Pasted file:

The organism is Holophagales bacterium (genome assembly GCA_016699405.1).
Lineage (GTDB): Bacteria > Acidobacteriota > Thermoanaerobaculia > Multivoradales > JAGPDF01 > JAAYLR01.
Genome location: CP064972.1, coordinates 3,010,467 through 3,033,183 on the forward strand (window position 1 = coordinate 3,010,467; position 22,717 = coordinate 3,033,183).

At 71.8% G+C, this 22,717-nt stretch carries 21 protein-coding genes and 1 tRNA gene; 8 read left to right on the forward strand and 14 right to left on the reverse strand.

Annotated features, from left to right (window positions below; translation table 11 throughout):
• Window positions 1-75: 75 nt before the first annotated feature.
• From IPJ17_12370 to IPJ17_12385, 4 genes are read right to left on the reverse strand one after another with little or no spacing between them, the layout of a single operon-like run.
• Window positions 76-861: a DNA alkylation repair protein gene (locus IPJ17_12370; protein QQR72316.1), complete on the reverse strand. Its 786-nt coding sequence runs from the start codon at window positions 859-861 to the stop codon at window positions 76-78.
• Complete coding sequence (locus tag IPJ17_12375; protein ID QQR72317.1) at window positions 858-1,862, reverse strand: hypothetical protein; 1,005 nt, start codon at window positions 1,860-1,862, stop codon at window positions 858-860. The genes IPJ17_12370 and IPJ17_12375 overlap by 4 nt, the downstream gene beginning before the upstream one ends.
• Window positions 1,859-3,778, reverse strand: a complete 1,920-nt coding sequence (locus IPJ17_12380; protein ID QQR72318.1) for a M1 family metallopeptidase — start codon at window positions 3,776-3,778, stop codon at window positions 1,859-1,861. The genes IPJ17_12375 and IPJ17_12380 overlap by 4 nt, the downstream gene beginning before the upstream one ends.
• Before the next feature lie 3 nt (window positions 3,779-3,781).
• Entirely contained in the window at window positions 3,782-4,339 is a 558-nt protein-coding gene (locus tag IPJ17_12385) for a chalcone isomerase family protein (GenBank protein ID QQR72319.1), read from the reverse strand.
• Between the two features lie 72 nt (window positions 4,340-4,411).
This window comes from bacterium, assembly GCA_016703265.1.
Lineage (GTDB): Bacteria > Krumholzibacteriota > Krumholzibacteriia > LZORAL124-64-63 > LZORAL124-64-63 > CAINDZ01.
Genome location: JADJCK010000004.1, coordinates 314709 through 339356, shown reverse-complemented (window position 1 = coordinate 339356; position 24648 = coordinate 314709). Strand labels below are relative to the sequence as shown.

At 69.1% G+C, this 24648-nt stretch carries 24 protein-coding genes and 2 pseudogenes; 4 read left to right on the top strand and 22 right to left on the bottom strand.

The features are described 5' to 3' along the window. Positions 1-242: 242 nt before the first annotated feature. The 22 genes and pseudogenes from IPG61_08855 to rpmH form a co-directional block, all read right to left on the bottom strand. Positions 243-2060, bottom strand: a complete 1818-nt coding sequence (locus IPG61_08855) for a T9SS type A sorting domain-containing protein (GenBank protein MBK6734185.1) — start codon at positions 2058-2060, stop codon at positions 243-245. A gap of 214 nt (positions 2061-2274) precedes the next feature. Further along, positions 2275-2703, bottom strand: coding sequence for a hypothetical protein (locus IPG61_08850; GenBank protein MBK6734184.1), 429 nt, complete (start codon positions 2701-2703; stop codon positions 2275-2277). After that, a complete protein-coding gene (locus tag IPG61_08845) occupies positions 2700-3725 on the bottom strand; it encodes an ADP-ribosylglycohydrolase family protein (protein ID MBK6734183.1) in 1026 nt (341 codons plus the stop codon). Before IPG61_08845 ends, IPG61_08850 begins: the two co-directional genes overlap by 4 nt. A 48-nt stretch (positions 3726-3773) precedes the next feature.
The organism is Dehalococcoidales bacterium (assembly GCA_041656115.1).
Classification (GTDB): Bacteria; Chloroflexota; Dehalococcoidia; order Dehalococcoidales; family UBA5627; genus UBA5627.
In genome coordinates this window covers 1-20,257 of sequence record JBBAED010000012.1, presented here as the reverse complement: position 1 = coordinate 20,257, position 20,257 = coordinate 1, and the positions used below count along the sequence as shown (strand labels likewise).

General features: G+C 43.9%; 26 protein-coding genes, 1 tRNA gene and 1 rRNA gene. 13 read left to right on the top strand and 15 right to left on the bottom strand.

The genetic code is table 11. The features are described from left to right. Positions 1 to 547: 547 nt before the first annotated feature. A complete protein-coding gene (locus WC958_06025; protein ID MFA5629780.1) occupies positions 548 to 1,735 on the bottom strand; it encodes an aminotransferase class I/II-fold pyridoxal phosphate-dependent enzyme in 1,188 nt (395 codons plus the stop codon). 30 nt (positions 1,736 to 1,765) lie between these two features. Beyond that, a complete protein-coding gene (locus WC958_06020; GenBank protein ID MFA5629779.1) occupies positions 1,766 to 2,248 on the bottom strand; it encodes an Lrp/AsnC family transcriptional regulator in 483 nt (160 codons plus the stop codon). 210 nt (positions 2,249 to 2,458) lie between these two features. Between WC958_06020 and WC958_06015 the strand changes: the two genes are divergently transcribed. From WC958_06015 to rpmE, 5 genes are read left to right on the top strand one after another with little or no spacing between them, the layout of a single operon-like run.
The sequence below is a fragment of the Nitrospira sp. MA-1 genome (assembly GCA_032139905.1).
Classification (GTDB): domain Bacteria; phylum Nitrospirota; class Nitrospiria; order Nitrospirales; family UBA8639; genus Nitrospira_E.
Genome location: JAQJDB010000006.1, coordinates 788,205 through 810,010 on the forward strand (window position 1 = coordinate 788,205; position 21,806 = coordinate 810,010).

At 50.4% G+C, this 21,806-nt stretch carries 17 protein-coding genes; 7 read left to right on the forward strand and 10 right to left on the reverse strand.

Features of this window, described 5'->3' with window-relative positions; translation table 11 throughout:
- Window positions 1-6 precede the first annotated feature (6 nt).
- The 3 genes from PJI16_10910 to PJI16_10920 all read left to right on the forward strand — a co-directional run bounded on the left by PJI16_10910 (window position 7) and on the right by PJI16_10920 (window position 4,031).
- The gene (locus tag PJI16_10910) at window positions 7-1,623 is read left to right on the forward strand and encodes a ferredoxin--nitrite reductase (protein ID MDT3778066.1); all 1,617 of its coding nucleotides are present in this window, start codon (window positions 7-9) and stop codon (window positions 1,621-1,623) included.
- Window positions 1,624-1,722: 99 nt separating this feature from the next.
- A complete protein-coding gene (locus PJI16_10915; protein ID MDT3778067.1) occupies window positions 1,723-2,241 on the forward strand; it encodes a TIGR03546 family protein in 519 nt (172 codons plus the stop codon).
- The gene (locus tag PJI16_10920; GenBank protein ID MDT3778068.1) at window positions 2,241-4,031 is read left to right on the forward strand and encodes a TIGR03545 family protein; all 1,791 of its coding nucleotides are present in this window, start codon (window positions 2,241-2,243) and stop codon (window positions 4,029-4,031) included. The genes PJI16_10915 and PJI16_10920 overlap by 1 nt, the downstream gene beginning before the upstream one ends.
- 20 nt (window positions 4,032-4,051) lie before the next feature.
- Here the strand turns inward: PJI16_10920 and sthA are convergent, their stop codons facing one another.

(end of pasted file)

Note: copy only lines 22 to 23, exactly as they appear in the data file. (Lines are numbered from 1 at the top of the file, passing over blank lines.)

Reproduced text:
General features: G+C 43.9%; 26 protein-coding genes, 1 tRNA gene and 1 rRNA gene. 13 read left to right on the top strand and 15 right to left on the bottom strand.

The genetic code is table 11. The features are described from left to right. Positions 1 to 547: 547 nt before the first annotated feature. A complete protein-coding gene (locus WC958_06025; protein ID MFA5629780.1) occupies positions 548 to 1,735 on the bottom strand; it encodes an aminotransferase class I/II-fold pyridoxal phosphate-dependent enzyme in 1,188 nt (395 codons plus the stop codon). 30 nt (positions 1,736 to 1,765) lie between these two features. Beyond that, a complete protein-coding gene (locus WC958_06020; GenBank protein ID MFA5629779.1) occupies positions 1,766 to 2,248 on the bottom strand; it encodes an Lrp/AsnC family transcriptional regulator in 483 nt (160 codons plus the stop codon). 210 nt (positions 2,249 to 2,458) lie between these two features. Between WC958_06020 and WC958_06015 the strand changes: the two genes are divergently transcribed. From WC958_06015 to rpmE, 5 genes are read left to right on the top strand one after another with little or no spacing between them, the layout of a single operon-like run.